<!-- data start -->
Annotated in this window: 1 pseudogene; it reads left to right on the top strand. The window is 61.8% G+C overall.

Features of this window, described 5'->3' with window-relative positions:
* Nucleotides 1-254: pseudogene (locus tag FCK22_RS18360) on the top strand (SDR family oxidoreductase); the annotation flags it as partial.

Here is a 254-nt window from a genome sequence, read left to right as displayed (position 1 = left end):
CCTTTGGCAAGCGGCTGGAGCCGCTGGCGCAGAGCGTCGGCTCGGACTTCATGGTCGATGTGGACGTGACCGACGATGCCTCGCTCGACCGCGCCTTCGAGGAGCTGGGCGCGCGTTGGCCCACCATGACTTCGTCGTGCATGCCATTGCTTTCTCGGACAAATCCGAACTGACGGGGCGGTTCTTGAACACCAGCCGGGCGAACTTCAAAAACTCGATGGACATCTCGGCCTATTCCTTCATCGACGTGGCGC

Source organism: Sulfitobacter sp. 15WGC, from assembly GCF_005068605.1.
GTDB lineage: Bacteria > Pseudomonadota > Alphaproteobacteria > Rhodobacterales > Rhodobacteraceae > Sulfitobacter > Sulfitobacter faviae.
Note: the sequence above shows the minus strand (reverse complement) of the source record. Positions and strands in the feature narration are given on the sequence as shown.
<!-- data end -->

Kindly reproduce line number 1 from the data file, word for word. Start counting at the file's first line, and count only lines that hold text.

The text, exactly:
Annotated in this window: 1 pseudogene; it reads left to right on the top strand. The window is 61.8% G+C overall.